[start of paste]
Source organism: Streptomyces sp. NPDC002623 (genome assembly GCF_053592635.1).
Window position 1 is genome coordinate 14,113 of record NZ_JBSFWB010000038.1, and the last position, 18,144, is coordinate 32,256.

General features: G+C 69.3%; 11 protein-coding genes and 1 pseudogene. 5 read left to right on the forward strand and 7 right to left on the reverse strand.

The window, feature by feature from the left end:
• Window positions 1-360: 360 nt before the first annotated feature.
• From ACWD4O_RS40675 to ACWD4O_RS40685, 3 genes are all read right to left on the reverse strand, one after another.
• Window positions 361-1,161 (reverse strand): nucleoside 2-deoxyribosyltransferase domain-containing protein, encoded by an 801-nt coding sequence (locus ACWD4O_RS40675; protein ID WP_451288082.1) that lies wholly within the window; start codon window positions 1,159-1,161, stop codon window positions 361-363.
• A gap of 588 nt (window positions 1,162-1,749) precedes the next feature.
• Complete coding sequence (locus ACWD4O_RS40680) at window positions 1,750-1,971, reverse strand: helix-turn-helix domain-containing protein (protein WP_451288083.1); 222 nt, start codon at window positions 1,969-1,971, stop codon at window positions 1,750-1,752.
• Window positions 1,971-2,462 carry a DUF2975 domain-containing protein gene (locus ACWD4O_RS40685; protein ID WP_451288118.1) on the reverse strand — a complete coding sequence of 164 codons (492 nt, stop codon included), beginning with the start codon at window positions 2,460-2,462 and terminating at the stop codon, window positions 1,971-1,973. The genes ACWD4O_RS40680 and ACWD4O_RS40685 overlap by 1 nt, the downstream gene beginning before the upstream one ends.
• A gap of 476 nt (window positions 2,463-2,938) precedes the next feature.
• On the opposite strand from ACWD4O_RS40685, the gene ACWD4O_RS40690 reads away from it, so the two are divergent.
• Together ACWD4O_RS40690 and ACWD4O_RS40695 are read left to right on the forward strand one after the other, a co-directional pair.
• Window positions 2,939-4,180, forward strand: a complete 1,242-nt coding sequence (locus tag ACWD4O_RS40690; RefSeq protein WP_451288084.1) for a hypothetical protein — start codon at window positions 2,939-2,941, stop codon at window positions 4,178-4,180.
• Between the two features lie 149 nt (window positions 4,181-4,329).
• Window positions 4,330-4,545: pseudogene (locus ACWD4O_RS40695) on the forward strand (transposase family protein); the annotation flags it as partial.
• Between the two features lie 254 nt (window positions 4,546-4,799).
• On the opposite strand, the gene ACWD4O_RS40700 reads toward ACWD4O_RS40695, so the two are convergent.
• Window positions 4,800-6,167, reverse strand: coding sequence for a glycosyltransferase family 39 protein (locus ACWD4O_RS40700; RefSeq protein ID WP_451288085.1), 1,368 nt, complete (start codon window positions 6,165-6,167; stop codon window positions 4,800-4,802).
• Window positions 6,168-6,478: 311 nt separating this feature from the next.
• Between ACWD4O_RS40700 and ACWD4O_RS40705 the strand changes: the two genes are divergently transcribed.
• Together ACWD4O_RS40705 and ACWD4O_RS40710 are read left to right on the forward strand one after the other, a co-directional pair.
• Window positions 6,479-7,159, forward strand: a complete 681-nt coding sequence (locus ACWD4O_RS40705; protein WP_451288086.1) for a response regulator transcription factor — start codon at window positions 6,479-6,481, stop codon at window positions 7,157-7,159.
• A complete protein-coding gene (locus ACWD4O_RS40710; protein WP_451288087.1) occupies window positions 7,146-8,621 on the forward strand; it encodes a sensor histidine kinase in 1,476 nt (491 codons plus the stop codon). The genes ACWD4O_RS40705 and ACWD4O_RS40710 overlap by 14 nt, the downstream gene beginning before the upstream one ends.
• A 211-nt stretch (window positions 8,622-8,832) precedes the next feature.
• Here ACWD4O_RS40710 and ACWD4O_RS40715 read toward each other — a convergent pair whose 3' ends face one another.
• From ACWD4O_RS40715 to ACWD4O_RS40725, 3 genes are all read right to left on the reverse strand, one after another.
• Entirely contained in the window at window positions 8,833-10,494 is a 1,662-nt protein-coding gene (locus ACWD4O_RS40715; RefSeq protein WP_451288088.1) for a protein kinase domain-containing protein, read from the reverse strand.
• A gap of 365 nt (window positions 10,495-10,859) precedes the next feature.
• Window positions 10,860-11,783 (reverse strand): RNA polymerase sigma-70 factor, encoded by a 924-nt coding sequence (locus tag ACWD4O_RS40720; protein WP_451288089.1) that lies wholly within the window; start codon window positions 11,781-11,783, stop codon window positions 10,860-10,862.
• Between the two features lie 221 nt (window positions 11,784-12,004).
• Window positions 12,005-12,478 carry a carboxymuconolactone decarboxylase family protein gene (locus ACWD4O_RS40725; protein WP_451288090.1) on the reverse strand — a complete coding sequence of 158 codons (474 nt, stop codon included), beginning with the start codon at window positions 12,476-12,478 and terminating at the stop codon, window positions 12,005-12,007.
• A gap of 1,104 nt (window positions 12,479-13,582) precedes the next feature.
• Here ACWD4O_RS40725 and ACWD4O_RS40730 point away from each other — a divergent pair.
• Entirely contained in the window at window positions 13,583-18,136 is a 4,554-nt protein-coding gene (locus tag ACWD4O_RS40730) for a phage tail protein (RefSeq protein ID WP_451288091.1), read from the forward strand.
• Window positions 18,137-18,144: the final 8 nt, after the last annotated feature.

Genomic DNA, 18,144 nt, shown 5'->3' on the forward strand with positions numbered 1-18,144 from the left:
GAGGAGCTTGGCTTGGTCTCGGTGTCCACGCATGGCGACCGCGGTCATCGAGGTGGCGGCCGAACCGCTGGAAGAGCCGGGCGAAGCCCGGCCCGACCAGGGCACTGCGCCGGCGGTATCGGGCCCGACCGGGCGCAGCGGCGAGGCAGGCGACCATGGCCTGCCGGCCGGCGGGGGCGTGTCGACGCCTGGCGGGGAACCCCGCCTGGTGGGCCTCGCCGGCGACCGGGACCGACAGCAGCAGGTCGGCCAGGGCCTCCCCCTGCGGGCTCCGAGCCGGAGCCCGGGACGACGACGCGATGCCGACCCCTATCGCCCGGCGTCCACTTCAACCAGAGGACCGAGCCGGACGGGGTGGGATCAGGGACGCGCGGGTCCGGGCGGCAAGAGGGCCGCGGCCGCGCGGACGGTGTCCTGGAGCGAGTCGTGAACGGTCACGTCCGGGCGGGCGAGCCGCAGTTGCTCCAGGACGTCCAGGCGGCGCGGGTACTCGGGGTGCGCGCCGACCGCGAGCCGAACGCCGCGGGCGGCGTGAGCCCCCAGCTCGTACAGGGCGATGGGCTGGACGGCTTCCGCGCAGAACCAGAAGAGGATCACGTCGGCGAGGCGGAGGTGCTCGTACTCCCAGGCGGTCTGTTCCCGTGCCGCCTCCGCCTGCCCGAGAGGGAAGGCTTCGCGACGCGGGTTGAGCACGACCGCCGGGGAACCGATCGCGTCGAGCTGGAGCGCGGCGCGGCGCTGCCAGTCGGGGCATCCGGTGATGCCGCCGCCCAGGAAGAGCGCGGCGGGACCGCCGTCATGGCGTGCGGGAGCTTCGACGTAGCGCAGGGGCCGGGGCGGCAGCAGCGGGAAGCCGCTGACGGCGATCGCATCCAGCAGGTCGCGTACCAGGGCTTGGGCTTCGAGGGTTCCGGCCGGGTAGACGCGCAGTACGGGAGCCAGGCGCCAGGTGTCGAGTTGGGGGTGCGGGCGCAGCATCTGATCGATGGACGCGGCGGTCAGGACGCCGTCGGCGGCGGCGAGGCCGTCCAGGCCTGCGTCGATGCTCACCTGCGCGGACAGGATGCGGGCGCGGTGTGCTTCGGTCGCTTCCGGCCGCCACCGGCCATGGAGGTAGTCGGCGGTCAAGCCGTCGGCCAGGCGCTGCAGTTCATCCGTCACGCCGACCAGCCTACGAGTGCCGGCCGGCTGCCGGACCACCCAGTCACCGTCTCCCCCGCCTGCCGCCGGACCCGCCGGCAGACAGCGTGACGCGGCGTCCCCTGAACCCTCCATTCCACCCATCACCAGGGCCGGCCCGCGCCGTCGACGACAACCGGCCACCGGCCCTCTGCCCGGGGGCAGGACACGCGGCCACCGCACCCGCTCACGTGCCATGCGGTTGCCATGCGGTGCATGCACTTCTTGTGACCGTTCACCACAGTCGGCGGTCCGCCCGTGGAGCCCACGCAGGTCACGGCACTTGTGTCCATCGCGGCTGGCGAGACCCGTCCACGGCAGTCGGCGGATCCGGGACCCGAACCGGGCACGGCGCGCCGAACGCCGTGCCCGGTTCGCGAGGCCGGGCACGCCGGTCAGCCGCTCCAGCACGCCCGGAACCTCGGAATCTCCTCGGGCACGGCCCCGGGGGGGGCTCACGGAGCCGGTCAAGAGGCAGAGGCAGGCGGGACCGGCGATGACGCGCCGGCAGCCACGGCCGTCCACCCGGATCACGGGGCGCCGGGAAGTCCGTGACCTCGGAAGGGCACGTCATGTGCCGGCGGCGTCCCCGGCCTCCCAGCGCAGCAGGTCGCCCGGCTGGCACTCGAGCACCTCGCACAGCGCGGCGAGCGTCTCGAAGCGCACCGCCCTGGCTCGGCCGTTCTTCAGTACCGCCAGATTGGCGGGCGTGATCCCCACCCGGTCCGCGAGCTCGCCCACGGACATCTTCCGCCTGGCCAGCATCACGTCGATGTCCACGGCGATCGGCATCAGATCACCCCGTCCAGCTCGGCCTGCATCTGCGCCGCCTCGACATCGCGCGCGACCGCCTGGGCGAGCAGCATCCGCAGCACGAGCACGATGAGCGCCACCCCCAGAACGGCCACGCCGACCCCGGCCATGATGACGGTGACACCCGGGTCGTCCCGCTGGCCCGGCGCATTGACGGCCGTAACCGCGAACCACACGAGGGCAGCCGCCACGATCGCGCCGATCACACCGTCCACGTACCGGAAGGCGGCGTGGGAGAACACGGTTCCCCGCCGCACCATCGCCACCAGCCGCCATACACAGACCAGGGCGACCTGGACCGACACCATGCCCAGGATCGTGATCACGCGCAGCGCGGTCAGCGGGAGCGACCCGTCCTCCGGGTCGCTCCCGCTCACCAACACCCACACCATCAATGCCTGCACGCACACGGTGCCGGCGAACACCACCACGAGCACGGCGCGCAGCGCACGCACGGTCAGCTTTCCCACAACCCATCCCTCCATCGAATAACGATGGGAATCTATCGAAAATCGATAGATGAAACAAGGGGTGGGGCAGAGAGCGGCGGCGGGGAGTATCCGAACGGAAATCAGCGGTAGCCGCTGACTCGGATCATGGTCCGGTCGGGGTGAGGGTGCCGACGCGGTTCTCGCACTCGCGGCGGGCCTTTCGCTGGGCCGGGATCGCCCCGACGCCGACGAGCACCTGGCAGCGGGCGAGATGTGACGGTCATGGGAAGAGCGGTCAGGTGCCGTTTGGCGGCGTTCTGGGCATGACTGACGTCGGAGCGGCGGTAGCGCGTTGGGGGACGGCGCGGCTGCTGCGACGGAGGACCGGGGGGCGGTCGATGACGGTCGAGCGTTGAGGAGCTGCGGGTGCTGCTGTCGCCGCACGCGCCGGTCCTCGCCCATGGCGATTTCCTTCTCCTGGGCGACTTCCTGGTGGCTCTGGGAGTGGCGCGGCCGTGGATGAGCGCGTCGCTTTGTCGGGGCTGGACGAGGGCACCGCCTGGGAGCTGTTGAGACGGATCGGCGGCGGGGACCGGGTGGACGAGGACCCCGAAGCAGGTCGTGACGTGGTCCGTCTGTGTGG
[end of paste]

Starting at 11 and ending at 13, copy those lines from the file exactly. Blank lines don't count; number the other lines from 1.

• A gap of 476 nt (window positions 2,463-2,938) precedes the next feature.
• On the opposite strand from ACWD4O_RS40685, the gene ACWD4O_RS40690 reads away from it, so the two are divergent.
• Together ACWD4O_RS40690 and ACWD4O_RS40695 are read left to right on the forward strand one after the other, a co-directional pair.